Repurposing Workforce Development Funds for AdultsJames Jacobs | President, Macomb Community College
The following interview is with James Jacobs, president of Macomb Community College. A little while ago, Jacobs spoke about the financial challenges adult students face when enrolling in job-training certificate programs. In this interview, Jacobs expands on the issues faced by non-traditional students who enroll in non-degree programs in the hopes of finding work, and shares his thoughts on the responsibilities of employers and government bodies in ensuring adults are adequately encouraged to pursue this form of education.
1. What are some of the most significant financial roadblocks adult students face when enrolling in non-degree programming?
I think the most important one is, of course, the question of how you pay for it. When you use the term, “non-degree program,” what that means in the United States is that a student does not have access to various forms of federal student financial aid. Usually that’s true on the state level and, certainly, within the college itself, most financial aid, scholarships, etc. are really the province of the credit students — students taking courses in the credit program. So, to a large extent, an adult in a non-degree program is faced with a serious lack of access to financing.
The second issue is that the financial roadblocks [that are] often faced [by] adults also have to do with their family and their inability to go to school and focus only on school, but their need to juggle both school and often work to provide for their family. In a much better situation, student success is clearly related to how much intensity and time and focus you can have on just one area, which would be to go to school full time. Most adults can’t do that. They have to, again, balance school and work and family and that raises a particular problem for the non-credit students. And I think those are the kinds of things which make it much more difficult for adults to return to school in the non-credit area. It’s difficult enough for adults to return to school in general, but to take away whatever small amounts of financial assistance they could get — it becomes a huge issue.
Finally, … many companies — in fact the majority, probably, in the United States— have various forms of tuition assistance. And they are normally funded through a process which also allows the company to get a federal tax credit of some form. But that’s only for credit programs. Non-credit programs are rarely ever supported that way by a company.
2. In a New York Times article earlier this year, you explained the difficulty students face in paying for job training — through certificate program tuition — before they even have a job. What kind of a role do you think employers could play in helping make workforce-related higher education more affordable?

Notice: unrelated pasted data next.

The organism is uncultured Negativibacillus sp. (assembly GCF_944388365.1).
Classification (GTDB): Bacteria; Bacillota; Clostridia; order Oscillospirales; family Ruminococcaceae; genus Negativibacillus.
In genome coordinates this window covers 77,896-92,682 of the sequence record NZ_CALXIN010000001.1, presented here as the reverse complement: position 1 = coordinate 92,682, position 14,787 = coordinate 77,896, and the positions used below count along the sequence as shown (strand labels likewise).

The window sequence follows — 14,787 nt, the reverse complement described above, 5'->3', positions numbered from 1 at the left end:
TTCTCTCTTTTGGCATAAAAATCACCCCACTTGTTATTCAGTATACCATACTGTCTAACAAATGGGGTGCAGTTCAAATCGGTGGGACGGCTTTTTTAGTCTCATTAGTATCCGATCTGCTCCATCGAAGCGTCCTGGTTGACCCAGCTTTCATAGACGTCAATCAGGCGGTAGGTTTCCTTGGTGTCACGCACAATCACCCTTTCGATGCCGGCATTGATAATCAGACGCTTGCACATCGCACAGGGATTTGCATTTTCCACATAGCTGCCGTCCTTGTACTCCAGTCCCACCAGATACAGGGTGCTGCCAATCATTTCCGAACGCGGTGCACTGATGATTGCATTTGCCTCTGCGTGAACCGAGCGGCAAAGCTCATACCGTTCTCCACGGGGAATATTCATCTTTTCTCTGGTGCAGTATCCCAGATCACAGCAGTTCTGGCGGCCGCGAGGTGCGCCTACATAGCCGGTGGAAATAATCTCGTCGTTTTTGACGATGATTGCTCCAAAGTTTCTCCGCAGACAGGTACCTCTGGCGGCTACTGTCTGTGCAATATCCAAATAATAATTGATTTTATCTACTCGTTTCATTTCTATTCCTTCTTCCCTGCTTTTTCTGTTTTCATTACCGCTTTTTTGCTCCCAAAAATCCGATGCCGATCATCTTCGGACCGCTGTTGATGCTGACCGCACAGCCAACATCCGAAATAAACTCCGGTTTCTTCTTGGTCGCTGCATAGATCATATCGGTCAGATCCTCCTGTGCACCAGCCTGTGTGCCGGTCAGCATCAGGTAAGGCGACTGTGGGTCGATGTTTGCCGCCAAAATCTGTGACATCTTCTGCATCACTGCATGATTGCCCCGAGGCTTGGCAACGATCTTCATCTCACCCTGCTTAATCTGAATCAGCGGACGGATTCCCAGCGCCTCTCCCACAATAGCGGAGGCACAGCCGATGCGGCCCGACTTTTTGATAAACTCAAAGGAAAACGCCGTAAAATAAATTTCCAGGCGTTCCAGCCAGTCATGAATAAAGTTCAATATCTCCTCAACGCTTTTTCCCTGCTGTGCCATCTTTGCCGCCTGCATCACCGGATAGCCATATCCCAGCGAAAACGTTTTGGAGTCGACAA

Well, there are a number of things. Let me expand a little bit on this point because I think it’s an important one that affects both public and private sector work.
In the past, to become a police or firefighter, you actually were admitted to the job — i.e. police or fire department — and went to programs where you learned the skills of your work in police training, or policy academy or fire academy. Increasingly, what we find is that with the academies that we run, individuals go through the academy and then take that graduation and then go to different police departments or fire departments to try to get hired.
It seems like it’s a backward process to do it that way. So, understanding some of that and applying it to the private sector, what I think needs to happen is that adults should have some — if not a guarantee of a job — at least very good knowledge that the training that they would take up on their own time and effort, and often with their own money, would lead to certain considerations at the time of hiring by a company. So, the obvious best situation would be for companies to pay for this training or to reimburse upon hiring for the training. But a second — and more likely to achieve — change would be for companies to at least acknowledge that individual who goes off and accepts and gets trained and gets a certificate of some sort that validates that training, has a leg-up in the internal labor queue of companies in the way in which they do hiring.
So, I think some forms of breaking through in that way would, I think, be extremely useful for encouraging adults to go back to school. Because the first question that an adult will say is: “Why should I go back to school? Why should I take that risk of time and effort, which often means either not working overtime or not having a job at all,” which has profound financial impact on not only the individual but also on their family.